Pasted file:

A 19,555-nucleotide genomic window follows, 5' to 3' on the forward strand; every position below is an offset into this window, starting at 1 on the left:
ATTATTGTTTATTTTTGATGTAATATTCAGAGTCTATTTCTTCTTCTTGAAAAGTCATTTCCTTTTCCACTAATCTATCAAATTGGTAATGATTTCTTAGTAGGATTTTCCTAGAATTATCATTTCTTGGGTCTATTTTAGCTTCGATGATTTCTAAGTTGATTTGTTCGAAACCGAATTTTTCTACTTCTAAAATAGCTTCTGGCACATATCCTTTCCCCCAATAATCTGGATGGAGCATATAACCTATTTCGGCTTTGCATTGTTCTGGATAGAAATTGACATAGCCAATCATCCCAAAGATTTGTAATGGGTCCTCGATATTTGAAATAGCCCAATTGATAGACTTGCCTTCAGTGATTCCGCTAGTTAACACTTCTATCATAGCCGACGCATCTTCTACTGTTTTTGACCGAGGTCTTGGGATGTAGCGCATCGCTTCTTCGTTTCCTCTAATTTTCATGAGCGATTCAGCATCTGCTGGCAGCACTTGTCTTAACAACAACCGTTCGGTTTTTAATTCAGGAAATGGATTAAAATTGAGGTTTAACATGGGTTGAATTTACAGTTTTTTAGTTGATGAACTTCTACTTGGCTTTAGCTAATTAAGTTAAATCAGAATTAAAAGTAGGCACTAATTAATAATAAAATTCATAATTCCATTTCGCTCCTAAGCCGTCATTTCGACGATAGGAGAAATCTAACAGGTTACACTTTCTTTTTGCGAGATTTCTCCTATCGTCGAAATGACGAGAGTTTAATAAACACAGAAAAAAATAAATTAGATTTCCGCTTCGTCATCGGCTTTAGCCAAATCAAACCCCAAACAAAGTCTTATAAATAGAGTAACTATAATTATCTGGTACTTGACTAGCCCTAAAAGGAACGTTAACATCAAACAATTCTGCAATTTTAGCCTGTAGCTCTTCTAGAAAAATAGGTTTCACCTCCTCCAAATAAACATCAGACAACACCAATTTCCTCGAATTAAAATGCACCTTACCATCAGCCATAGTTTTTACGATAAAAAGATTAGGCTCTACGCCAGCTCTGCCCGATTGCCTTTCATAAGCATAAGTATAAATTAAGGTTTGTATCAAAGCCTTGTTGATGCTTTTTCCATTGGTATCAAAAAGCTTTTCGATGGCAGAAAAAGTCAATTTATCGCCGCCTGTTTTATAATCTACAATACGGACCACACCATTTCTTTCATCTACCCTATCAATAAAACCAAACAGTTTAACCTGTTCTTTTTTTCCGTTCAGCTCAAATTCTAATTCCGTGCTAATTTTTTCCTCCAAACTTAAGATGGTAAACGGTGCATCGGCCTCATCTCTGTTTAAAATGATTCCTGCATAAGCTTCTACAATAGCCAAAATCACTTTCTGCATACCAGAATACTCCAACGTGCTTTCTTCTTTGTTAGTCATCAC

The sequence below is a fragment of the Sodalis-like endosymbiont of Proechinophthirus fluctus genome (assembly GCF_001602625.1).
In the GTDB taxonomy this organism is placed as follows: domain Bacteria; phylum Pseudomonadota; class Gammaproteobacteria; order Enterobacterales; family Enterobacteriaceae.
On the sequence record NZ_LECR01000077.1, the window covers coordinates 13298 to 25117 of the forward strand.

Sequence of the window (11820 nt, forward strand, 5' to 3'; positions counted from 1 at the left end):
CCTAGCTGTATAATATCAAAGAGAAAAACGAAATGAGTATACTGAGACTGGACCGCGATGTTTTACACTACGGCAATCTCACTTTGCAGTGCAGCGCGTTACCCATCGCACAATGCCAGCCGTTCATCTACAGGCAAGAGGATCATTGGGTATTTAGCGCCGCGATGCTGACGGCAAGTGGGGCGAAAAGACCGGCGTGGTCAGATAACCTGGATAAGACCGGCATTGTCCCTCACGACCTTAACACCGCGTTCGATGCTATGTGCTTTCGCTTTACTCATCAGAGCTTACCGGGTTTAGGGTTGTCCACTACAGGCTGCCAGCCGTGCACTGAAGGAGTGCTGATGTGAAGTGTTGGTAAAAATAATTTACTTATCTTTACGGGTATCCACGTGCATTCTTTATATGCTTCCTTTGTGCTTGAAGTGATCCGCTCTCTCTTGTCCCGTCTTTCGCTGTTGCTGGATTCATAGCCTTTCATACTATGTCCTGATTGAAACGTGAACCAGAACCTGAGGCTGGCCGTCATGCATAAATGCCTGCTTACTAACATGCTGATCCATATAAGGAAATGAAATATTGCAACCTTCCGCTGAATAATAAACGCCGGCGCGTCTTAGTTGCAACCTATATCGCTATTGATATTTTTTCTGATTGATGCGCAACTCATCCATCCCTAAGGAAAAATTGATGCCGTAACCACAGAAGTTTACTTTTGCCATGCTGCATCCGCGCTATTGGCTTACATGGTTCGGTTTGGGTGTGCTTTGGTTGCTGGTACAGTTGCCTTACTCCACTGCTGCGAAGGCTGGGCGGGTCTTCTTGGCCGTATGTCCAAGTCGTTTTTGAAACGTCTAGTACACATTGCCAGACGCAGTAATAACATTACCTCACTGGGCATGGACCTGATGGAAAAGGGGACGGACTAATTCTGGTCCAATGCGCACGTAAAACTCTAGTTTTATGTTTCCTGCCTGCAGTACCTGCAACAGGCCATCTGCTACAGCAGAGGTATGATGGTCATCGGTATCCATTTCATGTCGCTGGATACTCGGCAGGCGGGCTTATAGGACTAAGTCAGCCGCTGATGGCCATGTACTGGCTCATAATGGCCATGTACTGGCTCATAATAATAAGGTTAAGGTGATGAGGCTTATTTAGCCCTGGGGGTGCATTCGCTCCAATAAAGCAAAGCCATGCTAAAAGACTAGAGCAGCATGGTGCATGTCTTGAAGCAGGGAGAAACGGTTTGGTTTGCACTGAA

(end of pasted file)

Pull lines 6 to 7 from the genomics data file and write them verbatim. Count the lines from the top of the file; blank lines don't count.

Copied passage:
Sequence of the window (11820 nt, forward strand, 5' to 3'; positions counted from 1 at the left end):
CCTAGCTGTATAATATCAAAGAGAAAAACGAAATGAGTATACTGAGACTGGACCGCGATGTTTTACACTACGGCAATCTCACTTTGCAGTGCAGCGCGTTACCCATCGCACAATGCCAGCCGTTCATCTACAGGCAAGAGGATCATTGGGTATTTAGCGCCGCGATGCTGACGGCAAGTGGGGCGAAAAGACCGGCGTGGTCAGATAACCTGGATAAGACCGGCATTGTCCCTCACGACCTTAACACCGCGTTCGATGCTATGTGCTTTCGCTTTACTCATCAGAGCTTACCGGGTTTAGGGTTGTCCACTACAGGCTGCCAGCCGTGCACTGAAGGAGTGCTGATGTGAAGTGTTGGTAAAAATAATTTACTTATCTTTACGGGTATCCACGTGCATTCTTTATATGCTTCCTTTGTGCTTGAAGTGATCCGCTCTCTCTTGTCCCGTCTTTCGCTGTTGCTGGATTCATAGCCTTTCATACTATGTCCTGATTGAAACGTGAACCAGAACCTGAGGCTGGCCGTCATGCATAAATGCCTGCTTACTAACATGCTGATCCATATAAGGAAATGAAATATTGCAACCTTCCGCTGAATAATAAACGCCGGCGCGTCTTAGTTGCAACCTATATCGCTATTGATATTTTTTCTGATTGATGCGCAACTCATCCATCCCTAAGGAAAAATTGATGCCGTAACCACAGAAGTTTACTTTTGCCATGCTGCATCCGCGCTATTGGCTTACATGGTTCGGTTTGGGTGTGCTTTGGTTGCTGGTACAGTTGCCTTACTCCACTGCTGCGAAGGCTGGGCGGGTCTTCTTGGCCGTATGTCCAAGTCGTTTTTGAAACGTCTAGTACACATTGCCAGACGCAGTAATAACATTACCTCACTGGGCATGGACCTGATGGAAAAGGGGACGGACTAATTCTGGTCCAATGCGCACGTAAAACTCTAGTTTTATGTTTCCTGCCTGCAGTACCTGCAACAGGCCATCTGCTACAGCAGAGGTATGATGGTCATCGGTATCCATTTCATGTCGCTGGATACTCGGCAGGCGGGCTTATAGGACTAAGTCAGCCGCTGATGGCCATGTACTGGCTCATAATGGCCATGTACTGGCTCATAATAATAAGGTTAAGGTGATGAGGCTTATTTAGCCCTGGGGGTGCATTCGCTCCAATAAAGCAAAGCCATGCTAAAAGACTAGAGCAGCATGGTGCATGTCTTGAAGCAGGGAGAAACGGTTTGGTTTGCACTGAA